beautiful mathematical forms in bronze and alabaster
Larry’s Frazier’s beautiful mathematical sculptures were featured in the internationally acclaimed, peer reviewed Journal of Mathematics and the Arts. His work is in the Yale University Art Gallery permanent collection. Larry never took a formal class or workshop in stone sculpture but enjoyed figuring the mathematics of each piece out to realize what popped into his mind.Larry’s enlightened math teachers in high school showed him the magic of Mobius strips. A “math/science major,” the school’s literature teachers propelled him into a liberal arts rather than an engineering further education. “Art” being required at the private school Larry was tossed into the sculptors’ class randomly and fell in love. He went on to complete a BFA at the San Francisco Art Institute and found the translucence and delicacy of alabaster irresistible.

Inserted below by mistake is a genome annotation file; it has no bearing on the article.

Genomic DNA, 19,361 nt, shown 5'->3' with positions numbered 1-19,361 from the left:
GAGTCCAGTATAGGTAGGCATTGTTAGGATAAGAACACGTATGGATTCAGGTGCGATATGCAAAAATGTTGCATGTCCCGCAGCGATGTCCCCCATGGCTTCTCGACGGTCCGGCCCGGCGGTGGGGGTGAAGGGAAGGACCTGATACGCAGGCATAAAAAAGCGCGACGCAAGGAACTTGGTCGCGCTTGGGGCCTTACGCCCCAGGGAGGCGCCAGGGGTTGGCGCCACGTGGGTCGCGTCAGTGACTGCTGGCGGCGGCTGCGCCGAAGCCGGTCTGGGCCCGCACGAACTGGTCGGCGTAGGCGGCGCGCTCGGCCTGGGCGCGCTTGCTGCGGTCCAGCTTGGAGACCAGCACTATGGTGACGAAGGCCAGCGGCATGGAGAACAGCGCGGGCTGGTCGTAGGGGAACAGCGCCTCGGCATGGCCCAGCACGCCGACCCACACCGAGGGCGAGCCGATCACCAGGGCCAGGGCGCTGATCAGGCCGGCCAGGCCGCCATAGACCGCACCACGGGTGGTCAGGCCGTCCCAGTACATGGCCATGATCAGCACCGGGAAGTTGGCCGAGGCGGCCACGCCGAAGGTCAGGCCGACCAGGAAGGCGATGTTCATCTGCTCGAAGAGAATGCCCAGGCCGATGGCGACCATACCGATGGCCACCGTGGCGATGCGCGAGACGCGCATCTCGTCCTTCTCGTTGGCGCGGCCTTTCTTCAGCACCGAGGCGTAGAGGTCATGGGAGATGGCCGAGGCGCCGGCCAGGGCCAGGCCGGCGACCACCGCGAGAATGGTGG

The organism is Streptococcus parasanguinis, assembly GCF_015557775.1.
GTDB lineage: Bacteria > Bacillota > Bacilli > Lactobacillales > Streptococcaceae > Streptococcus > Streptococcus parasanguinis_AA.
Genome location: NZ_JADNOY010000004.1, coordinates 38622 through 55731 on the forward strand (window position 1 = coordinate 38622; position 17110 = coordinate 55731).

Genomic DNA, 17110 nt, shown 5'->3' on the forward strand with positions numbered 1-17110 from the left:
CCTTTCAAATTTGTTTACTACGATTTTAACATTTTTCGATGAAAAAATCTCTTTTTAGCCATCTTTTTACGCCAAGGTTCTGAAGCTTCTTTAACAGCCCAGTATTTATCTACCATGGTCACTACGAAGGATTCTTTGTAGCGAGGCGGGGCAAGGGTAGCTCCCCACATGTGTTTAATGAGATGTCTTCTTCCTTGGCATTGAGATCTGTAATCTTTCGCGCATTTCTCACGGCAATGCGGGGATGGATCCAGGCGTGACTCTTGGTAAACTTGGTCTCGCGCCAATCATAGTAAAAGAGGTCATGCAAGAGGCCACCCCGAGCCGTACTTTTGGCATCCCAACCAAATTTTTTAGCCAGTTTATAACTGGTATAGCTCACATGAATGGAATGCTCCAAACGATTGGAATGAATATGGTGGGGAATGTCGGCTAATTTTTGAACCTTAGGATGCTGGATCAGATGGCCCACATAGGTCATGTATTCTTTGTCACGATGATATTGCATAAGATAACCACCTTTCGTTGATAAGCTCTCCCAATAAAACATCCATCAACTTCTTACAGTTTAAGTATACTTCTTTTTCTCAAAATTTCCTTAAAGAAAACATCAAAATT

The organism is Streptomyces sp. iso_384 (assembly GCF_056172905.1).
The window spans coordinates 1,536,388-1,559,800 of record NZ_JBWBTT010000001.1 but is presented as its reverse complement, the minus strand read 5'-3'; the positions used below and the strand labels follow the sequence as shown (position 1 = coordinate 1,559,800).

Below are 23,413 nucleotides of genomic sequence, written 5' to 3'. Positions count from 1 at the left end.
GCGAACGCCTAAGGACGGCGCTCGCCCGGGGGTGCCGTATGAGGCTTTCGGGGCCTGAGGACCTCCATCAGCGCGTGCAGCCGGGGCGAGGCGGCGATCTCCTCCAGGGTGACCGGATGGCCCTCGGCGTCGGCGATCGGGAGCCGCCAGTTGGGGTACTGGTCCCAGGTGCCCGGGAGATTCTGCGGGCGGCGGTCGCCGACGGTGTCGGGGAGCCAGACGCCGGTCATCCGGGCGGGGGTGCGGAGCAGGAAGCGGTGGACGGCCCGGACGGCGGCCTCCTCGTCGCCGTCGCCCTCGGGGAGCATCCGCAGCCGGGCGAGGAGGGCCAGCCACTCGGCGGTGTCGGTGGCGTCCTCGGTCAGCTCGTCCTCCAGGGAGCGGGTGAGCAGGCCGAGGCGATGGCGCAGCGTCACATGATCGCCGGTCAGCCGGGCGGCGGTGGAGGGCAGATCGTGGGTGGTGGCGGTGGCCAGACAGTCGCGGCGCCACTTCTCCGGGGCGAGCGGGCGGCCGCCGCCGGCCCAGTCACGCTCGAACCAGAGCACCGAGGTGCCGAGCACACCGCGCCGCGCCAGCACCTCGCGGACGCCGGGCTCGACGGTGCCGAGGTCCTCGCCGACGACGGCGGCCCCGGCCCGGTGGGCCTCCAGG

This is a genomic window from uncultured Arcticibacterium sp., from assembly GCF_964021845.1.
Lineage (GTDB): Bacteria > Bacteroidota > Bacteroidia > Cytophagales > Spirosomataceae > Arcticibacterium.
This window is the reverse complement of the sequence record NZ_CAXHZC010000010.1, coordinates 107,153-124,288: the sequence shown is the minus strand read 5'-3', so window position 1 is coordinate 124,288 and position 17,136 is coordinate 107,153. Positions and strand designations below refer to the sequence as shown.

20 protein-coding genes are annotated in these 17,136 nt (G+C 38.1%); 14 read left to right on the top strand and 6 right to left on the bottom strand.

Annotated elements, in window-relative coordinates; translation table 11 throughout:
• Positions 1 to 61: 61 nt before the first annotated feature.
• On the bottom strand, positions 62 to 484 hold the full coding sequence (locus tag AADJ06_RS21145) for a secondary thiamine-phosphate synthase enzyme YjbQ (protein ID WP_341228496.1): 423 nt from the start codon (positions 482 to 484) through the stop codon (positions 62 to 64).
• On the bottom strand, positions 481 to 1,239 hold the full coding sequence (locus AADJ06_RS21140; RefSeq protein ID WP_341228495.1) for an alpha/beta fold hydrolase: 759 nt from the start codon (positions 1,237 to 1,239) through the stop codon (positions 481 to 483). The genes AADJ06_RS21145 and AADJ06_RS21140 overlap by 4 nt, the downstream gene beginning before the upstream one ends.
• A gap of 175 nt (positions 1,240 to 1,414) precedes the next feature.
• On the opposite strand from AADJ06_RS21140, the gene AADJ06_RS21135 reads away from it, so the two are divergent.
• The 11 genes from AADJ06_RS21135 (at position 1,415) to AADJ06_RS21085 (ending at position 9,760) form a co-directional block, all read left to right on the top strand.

Larry creates mathematical conundrums in stone with handheld power tools without big power tools to get a “quickie.” Such tools would make his delicate edges impossible. Some folks ask whether he breaks much; he actually doesn’t, because he works gradually to the final, fine edge, taking care that his tools don’t develop a mind of their own! Of course, experientia docet, goes the maxim.
A dab hand, he literally can see a Mobius in the block of raw stone. Because of his former paper props, his works have taken on their characteristic thinness.
The Mobius strip is his form of choice quite simply because its twists and permutations demand exploration. Larry’s mathematically twisted mind lends itself to contortions. The distinctive lightness in his Mobius forms departs from the heavy-handedness of past sculptors, the few who have who attempted their complexity. Untutored, Larry never discovered any natural limitations. As a result his many collectors seem to enjoy the grace in stone as much as he does